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Gay men from Albania can relocate to capital Tirana says tribunal


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In the new country guidance case of BF (Tirana – gay men) Albania (CG) [2019] UKUT 93 (IAC) the Upper Tribunal has found that there may well be a risk of persecution for gay men from Albania outside the capital, Tirana, but that they can nevertheless in general reasonably and safely relocate to Tirana.

The new decision replaces a hopelessly outdated, in every conceivable sense, one from 2003. Even though that was one of the cases retrospectively designated as country guidance when the whole country guidance system was later created, it was still there on the list until last week for judges to either follow or distinguish. Which is just silly, frankly.

The new determination arguably suffers from the classic problems of a country guidance case: taking absence of evidence as evidence of absence, a logical fallacy. See for example paragraph 177. Judges do clearly need some evidential foundation to make positive findings, but it would be useful to see a positive role for uncertainty in these cases.

The official headnote:

(i) Particular care must be exercised when assessing the risk of violence and the lack of sufficiency of protection for openly gay men whose home area is outside Tirana, given the evidence of openly gay men from outside Tirana encountering violence as a result of their sexuality. Such cases will turn on the particular evidence presented.

(ii) Turning to the position in Tirana, in general, an openly gay man, by virtue of that fact alone, would not have an objectively well-founded fear of serious harm or persecution on return to Tirana.

(iii) There is only very limited evidence that an individual would be traced to Tirana by operation of either the registration system or criminal checks at the airport. However, it is plausible that a person might be traced via family or other connections being made on enquiry in Tirana.  Whether an openly gay man might be traced to Tirana by family members or others who would wish him harm is a question for determination on the evidence in each case depending on the motivation of the family and the extent of its hostility.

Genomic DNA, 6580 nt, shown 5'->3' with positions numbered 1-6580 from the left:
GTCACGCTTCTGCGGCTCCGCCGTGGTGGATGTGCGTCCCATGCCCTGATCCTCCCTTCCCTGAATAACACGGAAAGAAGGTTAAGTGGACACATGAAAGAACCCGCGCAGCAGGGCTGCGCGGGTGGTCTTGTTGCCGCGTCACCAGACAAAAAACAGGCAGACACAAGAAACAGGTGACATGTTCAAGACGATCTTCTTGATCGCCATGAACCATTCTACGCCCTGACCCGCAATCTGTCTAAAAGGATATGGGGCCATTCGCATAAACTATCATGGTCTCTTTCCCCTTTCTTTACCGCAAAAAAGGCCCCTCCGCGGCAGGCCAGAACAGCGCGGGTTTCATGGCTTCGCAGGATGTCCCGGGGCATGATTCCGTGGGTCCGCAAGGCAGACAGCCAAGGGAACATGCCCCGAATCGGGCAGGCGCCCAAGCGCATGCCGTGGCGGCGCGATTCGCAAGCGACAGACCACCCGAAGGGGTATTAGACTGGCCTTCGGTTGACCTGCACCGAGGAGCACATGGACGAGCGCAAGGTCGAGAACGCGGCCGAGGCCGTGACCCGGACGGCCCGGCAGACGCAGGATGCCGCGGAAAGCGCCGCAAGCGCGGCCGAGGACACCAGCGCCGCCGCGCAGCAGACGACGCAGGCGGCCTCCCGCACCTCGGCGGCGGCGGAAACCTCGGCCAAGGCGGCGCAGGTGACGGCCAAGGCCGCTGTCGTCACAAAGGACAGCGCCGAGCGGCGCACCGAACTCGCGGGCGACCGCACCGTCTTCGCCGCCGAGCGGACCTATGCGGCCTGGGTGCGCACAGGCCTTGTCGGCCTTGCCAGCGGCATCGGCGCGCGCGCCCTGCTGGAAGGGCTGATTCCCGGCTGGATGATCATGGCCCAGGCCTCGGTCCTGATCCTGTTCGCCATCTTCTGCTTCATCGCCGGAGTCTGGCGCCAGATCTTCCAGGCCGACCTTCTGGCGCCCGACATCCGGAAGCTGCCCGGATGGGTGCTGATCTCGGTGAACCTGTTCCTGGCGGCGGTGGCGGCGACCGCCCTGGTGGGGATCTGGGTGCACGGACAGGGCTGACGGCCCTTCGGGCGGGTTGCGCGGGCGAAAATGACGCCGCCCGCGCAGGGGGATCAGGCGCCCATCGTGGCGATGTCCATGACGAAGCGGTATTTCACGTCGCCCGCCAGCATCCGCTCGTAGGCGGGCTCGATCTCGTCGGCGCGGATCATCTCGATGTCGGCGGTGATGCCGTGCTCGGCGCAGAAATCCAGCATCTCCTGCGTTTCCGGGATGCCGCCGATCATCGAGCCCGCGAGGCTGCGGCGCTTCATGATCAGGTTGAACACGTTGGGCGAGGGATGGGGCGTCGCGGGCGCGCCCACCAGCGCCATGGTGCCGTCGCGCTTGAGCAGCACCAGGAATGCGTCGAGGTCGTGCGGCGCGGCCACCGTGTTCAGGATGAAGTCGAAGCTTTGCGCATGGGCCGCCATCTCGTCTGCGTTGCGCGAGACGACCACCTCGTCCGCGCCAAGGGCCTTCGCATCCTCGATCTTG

(iv) There exists in Tirana a generally effective system of protection should an openly gay man face a risk of harm in that city or from elsewhere in Albania.

(v) An openly gay man may face discrimination in Tirana, particularly in the areas of employment and healthcare. However, whether considered individually or cumulatively, in general the level of such discrimination is not sufficiently serious to amount to persecution. Discrimination on grounds of sexual orientation is unlawful in Albania and there are avenues to seek redress.  Same-sex relationships are not legally recognised in Albania. However, there is no evidence that this causes serious legal difficulties for relationships between openly gay men.

(vi) In general, it will not be unduly harsh for an openly gay man to relocate to Tirana, but each case must be assessed on its own facts, taking into account an individual’s particular circumstances, including education, health and the reason why relocation is being addressed.

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Colin Yeo

Colin Yeo

Immigration and asylum barrister, blogger, writer and consultant at Garden Court Chambers in London and founder of the Free Movement immigration law website.